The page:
AUDIO: Student gov't attacks campus carry advocate, blasts him as 'homophobic' and 'racist'
A student at Kalamazoo College has been attacked and labeled “homophobic” and "racist" by student government representatives because he wanted to facilitate a discussion about campus carry.
In an audio recording exclusively obtained by Campus Reform, students at a Student Commission meeting—K-College’s student government—interrupted Alexander Ross, a sophomore political science major, as he requested that the students engage in a conversation about campus carry, a request he had been asking the Commission for five straight weeks.
“I will not advocate for you to get a gun to shoot me because you feel scared in the middle of the night when you see me in my black hoodie.”
During the public comment portion of the meeting, Ross addressed the Commission's refusal to discuss issues outside of its ideology. Despite being interrupted several times, Ross encouraged the Commission to stop automatically saying “no” to students’ requests and be more open to other viewpoints.
"I've been here for five weeks and I've talked to two of you" Ross told the Commission, which according to its website, has over 23 commissioners.
"Sorry, I'm gonna have to interrupt you because you as a white male talking to me," protested an unidentified member of the Commission midway through Ross's remarks.
"Seek out people who think differently than you instead of shutting them down as wrong," Ross responded. "It's extremely childish to call me names," he said, but the name calling had just begun.
After his allotted time expired, Ross and his pro-Second Amendment advocacy, were berated by the Kalamazoo student government.
Another student commissioner at K-College, said Ross was “disrespecting” people on the Commission as he was “talking to [another student] like that as a person of color when you’re coming from a white male privilege stance in life.”
“And what’s interesting right now is that you actually can’t respond to me because your time is up,” a student identified as Vice President of the Commission Rian Brown said at the meeting. “And I know that’s going to be hard for you because you come from a place of such privilege that you felt it was okay to disrespect people of color in this room.”
Members accused Ross of "racism," "homophobia," and "sexism," and some even went so far as to accuse Ross's pro-Second Amendment position of desiring to kill students in black hoodies.
“I’m going to be honest with you, Alex. I never advocated for you. I never would have,” Brown said. “I would never represent you because, I couldn’t because, you directly conflict with my life. Period."
“For anyone on this Commission to represent you would be to represent racism, sexism, homophobia,” Brown said. “And clearly you just spent two hours of your time listening that this body would like to be an anti-racist institution. So what you seek should not come from here. At least not this body with these people.”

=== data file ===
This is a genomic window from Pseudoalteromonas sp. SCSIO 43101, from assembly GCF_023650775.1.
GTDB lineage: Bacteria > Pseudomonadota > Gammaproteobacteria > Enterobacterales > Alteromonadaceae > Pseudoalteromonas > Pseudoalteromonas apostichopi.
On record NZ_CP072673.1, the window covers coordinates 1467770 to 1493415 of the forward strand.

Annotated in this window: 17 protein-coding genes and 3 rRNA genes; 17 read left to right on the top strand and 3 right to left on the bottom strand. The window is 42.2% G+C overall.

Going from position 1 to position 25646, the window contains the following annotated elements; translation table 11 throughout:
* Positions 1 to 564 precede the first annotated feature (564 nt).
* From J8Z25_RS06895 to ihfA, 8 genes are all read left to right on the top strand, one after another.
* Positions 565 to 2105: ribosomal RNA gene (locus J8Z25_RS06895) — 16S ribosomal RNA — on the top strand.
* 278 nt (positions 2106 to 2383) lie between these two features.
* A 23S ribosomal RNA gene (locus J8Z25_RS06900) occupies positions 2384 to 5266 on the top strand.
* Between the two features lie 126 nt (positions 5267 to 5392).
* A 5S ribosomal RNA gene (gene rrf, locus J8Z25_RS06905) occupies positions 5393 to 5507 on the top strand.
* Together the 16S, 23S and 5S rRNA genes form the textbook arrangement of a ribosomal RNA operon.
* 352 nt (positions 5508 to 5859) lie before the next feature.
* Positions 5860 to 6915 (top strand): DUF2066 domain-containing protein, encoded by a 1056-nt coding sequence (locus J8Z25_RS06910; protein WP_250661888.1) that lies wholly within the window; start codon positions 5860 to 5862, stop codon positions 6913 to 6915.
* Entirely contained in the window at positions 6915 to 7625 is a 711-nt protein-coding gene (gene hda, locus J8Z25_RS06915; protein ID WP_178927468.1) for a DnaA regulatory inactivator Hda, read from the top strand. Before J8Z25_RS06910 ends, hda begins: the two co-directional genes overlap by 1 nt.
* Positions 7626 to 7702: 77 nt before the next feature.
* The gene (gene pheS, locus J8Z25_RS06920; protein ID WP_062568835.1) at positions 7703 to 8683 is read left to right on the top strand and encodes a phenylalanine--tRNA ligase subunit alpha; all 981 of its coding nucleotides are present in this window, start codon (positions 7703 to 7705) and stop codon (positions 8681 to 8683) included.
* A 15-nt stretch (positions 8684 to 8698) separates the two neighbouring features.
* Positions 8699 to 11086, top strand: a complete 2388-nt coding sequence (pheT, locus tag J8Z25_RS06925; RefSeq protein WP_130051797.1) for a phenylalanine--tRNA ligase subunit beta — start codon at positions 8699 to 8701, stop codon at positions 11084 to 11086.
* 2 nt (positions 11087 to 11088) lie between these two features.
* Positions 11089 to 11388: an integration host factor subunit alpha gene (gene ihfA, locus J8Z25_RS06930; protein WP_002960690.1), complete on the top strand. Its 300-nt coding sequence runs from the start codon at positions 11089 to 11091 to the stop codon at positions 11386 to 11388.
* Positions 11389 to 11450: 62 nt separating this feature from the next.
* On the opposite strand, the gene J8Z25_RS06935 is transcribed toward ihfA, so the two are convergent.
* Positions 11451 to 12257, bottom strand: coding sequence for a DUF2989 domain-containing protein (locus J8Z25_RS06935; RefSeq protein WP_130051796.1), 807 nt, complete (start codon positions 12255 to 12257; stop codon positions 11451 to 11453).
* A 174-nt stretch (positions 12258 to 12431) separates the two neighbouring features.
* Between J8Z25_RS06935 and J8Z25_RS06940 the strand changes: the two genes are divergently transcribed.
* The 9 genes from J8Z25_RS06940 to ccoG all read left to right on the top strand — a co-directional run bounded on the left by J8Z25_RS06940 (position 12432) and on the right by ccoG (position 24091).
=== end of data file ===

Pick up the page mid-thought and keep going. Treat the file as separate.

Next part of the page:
“There will be no resolution written for your racism,” she continued. “It won’t happen. No one will support you. If you want to do this, whatever you call yourself, disrespecting, burning bridges, having no reason to create open dialogue, you’re going to continue to be the lone ranger, who from my perspective is threatened by black and brown people. So no. I will not advocate for you to get a gun to shoot me because you feel scared in the middle of the night when you see me in my black hoodie. I will not. I would not.”
According to MLive, Brown, a junior, resigned from her position later in the week and started a #UnsafeatK Twitter campaign, claiming that the private liberal arts school doesn’t do enough to protect minority students on the Michigan campus who feel threatened.
The right to bear concealed weapons is MORALLY wrong esp. on a COLLEGE CAMPUS. Why is that hard to understand? #unsafeatK— Valerie Alagon (@valraegon) February 26, 2015
Brown accused Ross of “flashing a holster” and threatening students. Ross told Campus Reform that he subsequently had his dorm room and car searched by security.
“Like, understand the violence that occurs against our bodies when we have to hear our peers say things like ‘he wants to hold guns on campus,'” Brown said during Monday’s meeting. “Understand the triggering that that means for, like, students of color that have to sit at this table and hold a straight face, to hear that.”
Besides allegedly feeling threatened by Ross’s pro-Second Amendment stance, Brown said “black and brown bodies” at K-College feel marginalized and unsafe at the school as their request for an intercultural center on campus has been denied, according to MLive.
Ross told Campus Reform that he had been deemed a racist by his peers in the past because of his support of allowing those with appropriate permits to conceal carry on campus, but never to this extent.
“I don’t know why they’re calling me racist, or a sexist, or a homophobe because none of those things have anything to deal with what I’m asking them to do,” he told Campus Reform, adding that his peers’ behavior at the meeting was “childish.”
K-College hosted a meeting Wednesday night about minority student safety that drew more than 100 people. According to MLive, the meeting, which lasted more than one hour, was closed to the media.
According to K-College’s website, the illegal or unauthorized possession of firearms is prohibited from campus. Students are also prohibited from using weapons “in a manner that harms, threatens, or causes fear to others is prohibited.”
Update: Previously, this article misidentified a student commissioner. The article has been updated.